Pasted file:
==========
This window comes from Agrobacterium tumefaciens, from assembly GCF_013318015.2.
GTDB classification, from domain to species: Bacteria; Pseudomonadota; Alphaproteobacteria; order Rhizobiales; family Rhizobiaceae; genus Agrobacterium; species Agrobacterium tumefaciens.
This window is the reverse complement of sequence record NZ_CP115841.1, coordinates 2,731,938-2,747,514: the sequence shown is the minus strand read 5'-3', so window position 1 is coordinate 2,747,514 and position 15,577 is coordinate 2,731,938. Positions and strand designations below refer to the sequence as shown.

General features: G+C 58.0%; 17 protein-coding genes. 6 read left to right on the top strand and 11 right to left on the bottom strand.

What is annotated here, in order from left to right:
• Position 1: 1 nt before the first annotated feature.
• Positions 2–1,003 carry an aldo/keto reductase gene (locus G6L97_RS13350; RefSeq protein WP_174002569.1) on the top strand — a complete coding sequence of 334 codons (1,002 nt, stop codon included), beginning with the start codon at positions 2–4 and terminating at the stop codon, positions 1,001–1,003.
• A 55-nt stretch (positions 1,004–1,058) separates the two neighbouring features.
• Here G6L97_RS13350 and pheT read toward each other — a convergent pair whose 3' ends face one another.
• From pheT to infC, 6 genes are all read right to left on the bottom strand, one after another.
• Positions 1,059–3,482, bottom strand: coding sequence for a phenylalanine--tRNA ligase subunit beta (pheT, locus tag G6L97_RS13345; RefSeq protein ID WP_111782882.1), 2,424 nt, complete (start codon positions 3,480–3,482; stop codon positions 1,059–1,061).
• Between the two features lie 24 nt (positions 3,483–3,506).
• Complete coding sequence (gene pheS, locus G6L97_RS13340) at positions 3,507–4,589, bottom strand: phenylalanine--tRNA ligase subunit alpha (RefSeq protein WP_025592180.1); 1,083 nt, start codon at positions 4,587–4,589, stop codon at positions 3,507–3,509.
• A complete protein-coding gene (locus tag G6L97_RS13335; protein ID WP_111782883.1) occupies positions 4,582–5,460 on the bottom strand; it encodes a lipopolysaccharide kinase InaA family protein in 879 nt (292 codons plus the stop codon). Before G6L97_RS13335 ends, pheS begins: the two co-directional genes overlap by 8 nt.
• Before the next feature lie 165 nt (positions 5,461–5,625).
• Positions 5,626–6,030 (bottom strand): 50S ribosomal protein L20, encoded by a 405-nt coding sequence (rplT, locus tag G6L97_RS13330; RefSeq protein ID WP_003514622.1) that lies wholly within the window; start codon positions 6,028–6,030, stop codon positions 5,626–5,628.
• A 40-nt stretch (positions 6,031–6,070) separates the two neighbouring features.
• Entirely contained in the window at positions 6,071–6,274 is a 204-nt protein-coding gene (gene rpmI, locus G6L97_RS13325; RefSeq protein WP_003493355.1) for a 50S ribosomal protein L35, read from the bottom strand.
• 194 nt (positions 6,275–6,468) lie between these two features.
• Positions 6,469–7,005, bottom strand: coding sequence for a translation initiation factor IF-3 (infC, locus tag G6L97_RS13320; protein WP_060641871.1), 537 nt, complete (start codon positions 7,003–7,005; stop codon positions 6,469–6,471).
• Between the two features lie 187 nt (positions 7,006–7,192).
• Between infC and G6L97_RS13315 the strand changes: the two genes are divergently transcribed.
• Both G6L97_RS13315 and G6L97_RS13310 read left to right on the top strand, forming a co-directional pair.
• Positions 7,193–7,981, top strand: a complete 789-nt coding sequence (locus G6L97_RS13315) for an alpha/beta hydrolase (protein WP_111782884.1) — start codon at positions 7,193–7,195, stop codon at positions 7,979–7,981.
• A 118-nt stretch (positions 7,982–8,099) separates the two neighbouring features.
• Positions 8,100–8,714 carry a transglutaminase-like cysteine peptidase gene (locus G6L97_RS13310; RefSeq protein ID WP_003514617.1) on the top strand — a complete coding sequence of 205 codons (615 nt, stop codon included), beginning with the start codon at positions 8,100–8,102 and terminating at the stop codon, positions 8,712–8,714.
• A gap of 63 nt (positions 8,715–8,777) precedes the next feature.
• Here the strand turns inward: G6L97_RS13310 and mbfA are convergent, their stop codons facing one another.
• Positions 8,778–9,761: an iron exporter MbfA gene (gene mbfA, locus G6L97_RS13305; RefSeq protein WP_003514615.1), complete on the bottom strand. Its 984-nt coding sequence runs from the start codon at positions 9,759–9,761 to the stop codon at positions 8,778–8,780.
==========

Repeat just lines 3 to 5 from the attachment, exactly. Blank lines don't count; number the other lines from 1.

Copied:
This window is the reverse complement of sequence record NZ_CP115841.1, coordinates 2,731,938-2,747,514: the sequence shown is the minus strand read 5'-3', so window position 1 is coordinate 2,747,514 and position 15,577 is coordinate 2,731,938. Positions and strand designations below refer to the sequence as shown.

General features: G+C 58.0%; 17 protein-coding genes. 6 read left to right on the top strand and 11 right to left on the bottom strand.

What is annotated here, in order from left to right: